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FIGO President discusses how to make labour safer for women worldwide

News 28 March 2014

Labour, birth and the immediate postnatal period is the most dangerous time for mothers and their newborn babies, and there is more that medical professionals need to do to help reduce mortality rates around the world, says FIGO President Professor Sir Sabaratnam Arulkumaran in his plenary lecture today at the 2014 RCOG World Congress in Hyderabad, India.

Professor Sir Arul’s presentation, ‘Making labour safe: the achievable dream’, focuses on maternal and neonatal mortality during childbirth. The deaths of mothers and babies during labour and childbirth are an unnecessary and often avoidable tragedy, and with the 2015 deadline for the UN’s millennium development goals fast-approaching, Professor Sir Arul says that while significant progress has been made we are still falling short of the mark.

According to UN statistics there has been a decline in maternal mortality rates of 47 per cent since 1990 with eastern and southern Asia recording a decline of almost two-thirds. Professor Sir Arul says that while maternal mortality ratios vary greatly between the developed and developing world, the main causes of maternal mortality remain the same, just on different scales.

While cardiac complications and sepsis are the biggest causes for maternal mortality in the UK, in India haemorrhage and hypertensive diseases are the biggest contributors. Prof Sir Arul acknowledges that there are major problems that require urgent redress for safer maternity services globally, particularly in under-resourced settings where the lack of skilled birth attendants during labour and standardised care throughout pregnancy and birth cause major health disparity among women.

However, in addition to this Professor Sir Arul stresses the importance of data recording. The accurate recording of data, particularly serious incidents and adverse health outcomes, is a simple task that can be overlooked in busy birth settings but is hugely important to prevent maternal mortality in all countries. For example, the establishment of confidential enquiries into maternal death in the UK have been very successful in improving outcomes and reducing deaths by highlighting deficiencies in care.

The same applies to neonatal mortality, which has also decreased over the past two decades and which Professor Sir Arul defines as not only the survival rate of newborns during labour but the longevity of their health as children.

Professor Sir Arul says that in countries like India, there is an increased need for better monitoring and management of labour to prevent birth problems such as shoulder dystocia among newborns. Whereas in regions like the UK, which is generally a safe place to give birth, he says that stillbirth is still a big problem.

These problems arise due to the growing birth rate along with the high number of complex pregnancies, making labour more hazardous in developed countries, says Professor Sir Arul. He emphasizes that this only puts further importance on the fact that these health problems need to be addressed not only from a clinical but an organisational standpoint.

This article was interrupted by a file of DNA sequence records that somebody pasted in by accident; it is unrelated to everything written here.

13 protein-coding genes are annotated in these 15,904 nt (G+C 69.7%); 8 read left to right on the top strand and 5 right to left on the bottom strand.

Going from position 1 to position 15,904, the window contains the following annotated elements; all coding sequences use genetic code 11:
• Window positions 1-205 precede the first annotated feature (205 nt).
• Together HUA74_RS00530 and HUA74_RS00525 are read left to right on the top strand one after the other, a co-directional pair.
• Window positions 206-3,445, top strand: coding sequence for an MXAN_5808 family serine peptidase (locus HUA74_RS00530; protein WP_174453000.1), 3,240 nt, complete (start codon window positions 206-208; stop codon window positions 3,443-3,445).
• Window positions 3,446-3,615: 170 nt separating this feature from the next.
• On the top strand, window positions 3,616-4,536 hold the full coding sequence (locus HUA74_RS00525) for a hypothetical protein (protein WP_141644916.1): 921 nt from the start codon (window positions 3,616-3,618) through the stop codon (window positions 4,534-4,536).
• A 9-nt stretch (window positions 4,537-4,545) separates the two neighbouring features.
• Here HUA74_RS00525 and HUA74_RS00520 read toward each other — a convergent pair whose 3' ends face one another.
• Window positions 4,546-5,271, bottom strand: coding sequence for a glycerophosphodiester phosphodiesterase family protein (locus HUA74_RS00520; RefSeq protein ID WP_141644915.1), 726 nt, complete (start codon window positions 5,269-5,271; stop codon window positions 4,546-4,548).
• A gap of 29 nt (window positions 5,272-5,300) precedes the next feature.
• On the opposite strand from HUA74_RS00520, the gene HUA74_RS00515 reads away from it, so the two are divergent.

Professor Sir Arul said:

“For better health outcomes for mothers and their babies, there needs to be a two-pronged approach to making labour safer. As medical professionals we need to address the deficiencies within our organisational structures as well as improving our clinical standards through research and training. One will not work without the other.

“The availability of statistics and maternity dashboards, particularly in regard to serious incident reporting, is vital in all birth settings. This provides us with valuable information on where we need to improve as units and where our time and money can be spent more effectively.

“There are many promising trials for new devices and techniques that show great promise for the future of safer childbirth, but research outcomes can only be assessed properly if we have fundamental baseline data to compare it with.

“Everyone who is attending this Congress is doing so because they are devoted to improving women’s health worldwide. And while we may not be able to do much in terms of providing the hundreds of skilled health professionals that are needed in maternity services across the world, we can play a part in ensuring the best standards and clinical practice are kept up-to-date. Through training and auditing our work as medical professionals, we will ensure that our profession keeps progressing to reduce mortality among women and provide newborns with the best possible start to life.”


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Professor Sir Sabaratnam Arulkumaran is a Professor Emeritus of Obstetrics and Gynaecology at St George's University, London. He is the current President of the International Federation of Obstetrics and Gynaecology (FIGO) and the President of the British Medical Association. He also served as President of the Royal College of Obstetricians and Gynaecologists (RCOG) from 2007–2010.

Read the RCOG report Safer Childbirth: Minimum standards for the organisation and delivery of care in labour.